postgres=# \l
                                  List of databases
   Name    |  Owner   | Encoding |  Collation  |    Ctype    |   Access privileges   
-----------+----------+----------+-------------+-------------+-----------------------
 pgdb0     | pguser0  | UTF8     | en_US.UTF-8 | en_US.UTF-8 | 
 postgres  | postgres | UTF8     | en_US.UTF-8 | en_US.UTF-8 | 
 template0 | postgres | UTF8     | en_US.UTF-8 | en_US.UTF-8 | =c/postgres
                                                             : postgres=CTc/postgres
 template1 | postgres | UTF8     | en_US.UTF-8 | en_US.UTF-8 | =c/postgres
                                                             : postgres=CTc/postgres
(4 rows)

postgres=# \q
ares:~#


looks good, now lets try to connect to pgdb0 as pguser0.
ares:~#psql pgdb0 -U pguser0 -h localhost
Password for user pguser0: 
psql (8.4.8)
SSL connection (cipher: DHE-RSA-AES256-SHA, bits: 256)
Type "help" for help.

pgdb0=>
pgdb0=> \q
ares:~#


it works! , let's configure our PostgreSQL server to listen in 192.168.2.250 by adding it to listen_addresses in
/etc/postgresql/8.4/main/postgresql.conf like
ares:~#grep listen_addresses /etc/postgresql/8.4/main/postgresql.conf
listen_addresses = '192.168.2.250,localhost'            # what IP address(es) to listen on;


Now, we need to restart PostgreSQL
ares:~#/etc/init.d/postgresql-8.4 restart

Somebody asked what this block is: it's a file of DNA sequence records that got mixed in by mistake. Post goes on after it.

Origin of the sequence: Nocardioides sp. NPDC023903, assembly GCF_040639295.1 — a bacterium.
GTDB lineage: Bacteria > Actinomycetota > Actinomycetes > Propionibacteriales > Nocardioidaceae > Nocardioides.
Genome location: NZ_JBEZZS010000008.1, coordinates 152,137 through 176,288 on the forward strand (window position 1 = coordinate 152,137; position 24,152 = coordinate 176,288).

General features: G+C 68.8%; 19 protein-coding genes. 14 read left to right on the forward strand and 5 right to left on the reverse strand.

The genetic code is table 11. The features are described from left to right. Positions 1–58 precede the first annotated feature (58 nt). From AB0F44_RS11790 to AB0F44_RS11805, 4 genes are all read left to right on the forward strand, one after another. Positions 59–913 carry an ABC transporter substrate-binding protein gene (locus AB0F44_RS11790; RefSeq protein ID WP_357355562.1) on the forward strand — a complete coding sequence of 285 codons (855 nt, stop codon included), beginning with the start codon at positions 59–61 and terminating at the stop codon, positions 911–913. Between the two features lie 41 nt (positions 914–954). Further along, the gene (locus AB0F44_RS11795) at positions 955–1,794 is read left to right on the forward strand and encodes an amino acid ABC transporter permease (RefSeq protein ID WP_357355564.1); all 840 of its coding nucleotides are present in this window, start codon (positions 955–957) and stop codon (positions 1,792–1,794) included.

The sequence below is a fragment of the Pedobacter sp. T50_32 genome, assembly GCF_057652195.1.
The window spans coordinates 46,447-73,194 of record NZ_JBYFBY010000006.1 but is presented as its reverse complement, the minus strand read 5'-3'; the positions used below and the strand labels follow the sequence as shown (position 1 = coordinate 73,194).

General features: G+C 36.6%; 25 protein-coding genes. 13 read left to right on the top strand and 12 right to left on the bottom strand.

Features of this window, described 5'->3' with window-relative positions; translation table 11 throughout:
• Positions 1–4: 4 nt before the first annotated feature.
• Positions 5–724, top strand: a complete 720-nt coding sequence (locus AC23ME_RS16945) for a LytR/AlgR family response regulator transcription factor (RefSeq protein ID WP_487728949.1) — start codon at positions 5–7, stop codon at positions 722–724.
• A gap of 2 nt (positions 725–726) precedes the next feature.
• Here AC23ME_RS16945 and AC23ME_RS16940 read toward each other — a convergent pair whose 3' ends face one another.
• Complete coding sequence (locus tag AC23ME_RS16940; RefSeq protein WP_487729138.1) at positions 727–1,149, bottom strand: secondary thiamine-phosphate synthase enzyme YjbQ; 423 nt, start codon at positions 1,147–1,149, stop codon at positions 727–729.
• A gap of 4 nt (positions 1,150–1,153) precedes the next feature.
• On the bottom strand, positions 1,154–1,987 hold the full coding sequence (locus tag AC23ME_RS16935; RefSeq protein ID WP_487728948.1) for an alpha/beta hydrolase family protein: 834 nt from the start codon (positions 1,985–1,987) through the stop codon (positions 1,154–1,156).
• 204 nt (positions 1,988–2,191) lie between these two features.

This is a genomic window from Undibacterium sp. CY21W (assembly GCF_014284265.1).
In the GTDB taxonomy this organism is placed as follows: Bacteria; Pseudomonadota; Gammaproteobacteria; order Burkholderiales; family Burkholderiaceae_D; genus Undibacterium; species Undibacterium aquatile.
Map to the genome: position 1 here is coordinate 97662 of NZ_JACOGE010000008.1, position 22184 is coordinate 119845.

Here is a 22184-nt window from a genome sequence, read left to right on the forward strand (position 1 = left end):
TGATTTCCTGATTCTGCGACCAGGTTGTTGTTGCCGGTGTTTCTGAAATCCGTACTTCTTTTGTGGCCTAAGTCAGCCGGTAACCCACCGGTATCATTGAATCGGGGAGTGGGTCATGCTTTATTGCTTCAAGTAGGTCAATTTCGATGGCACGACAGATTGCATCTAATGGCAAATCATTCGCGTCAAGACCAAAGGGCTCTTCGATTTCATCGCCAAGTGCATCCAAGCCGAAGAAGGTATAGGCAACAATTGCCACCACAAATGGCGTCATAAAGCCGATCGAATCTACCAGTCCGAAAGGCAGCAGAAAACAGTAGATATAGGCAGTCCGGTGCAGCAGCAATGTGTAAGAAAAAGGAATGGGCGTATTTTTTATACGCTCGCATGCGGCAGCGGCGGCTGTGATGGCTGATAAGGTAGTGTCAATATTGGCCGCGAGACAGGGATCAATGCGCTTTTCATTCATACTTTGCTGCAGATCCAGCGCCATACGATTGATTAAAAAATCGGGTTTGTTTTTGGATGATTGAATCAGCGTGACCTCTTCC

* Restarting PostgreSQL 8.4 database server
   ...done.


and make sure it listens where we told him to listen
ares:~#netstat -punta|grep postgre
tcp        0      0 127.0.0.1:5432          0.0.0.0:*               LISTEN      23271/postgres  
tcp        0      0 192.168.2.250:5432      0.0.0.0:*               LISTEN      23271/postgres  
tcp6       0      0 ::1:5432                :::*                    LISTEN      23271/postgres  
udp6       0      0 ::1:50521               ::1:50521               ESTABLISHED 23271/postgres  


OK, the PostgreSQL server listens on 192.168.2.250.

Now, let's allow access to our PostgreSQL server from the network 192.168.2.0/24.

For that, we will have to edit /etc/postgresql/8.4/main/pg_hba.conf
We add the line "host all all 192.168.2.0/24 md5" in the
"# TYPE DATABASE USER CIDR-ADDRESS METHOD" section.


The last 11 lines of /etc/postgresql/8.4/main/pg_hba.conf look like
ares:~#tail -11 /etc/postgresql/8.4/main/pg_hba.conf

# TYPE  DATABASE    USER        CIDR-ADDRESS          METHOD

# "local" is for Unix domain socket connections only
local   all         all                               ident
# IPv4 local connections:
host    all         all         127.0.0.1/32          md5
#allow access from 192.168.2.0/24 
host    all         all         192.168.2.0/24        md5
# IPv6 local connections:
host    all         all         ::1/128               md5



OK, let's restart the PostgreSQL server.
ares:~#/etc/init.d/postgresql-8.4 restart
 * Restarting PostgreSQL 8.4 database server
   ...done.


And, attempt to connect to the pgdb0 database from another host in 192.168.2.0/24.
g0:~$psql pgdb0 -U pguser0 -h 192.168.2.250
Password for user pguser0: 
psql (8.4.8)
SSL connection (cipher: DHE-RSA-AES256-SHA, bits: 256)
Type "help" for help.

pgdb0=>


It works!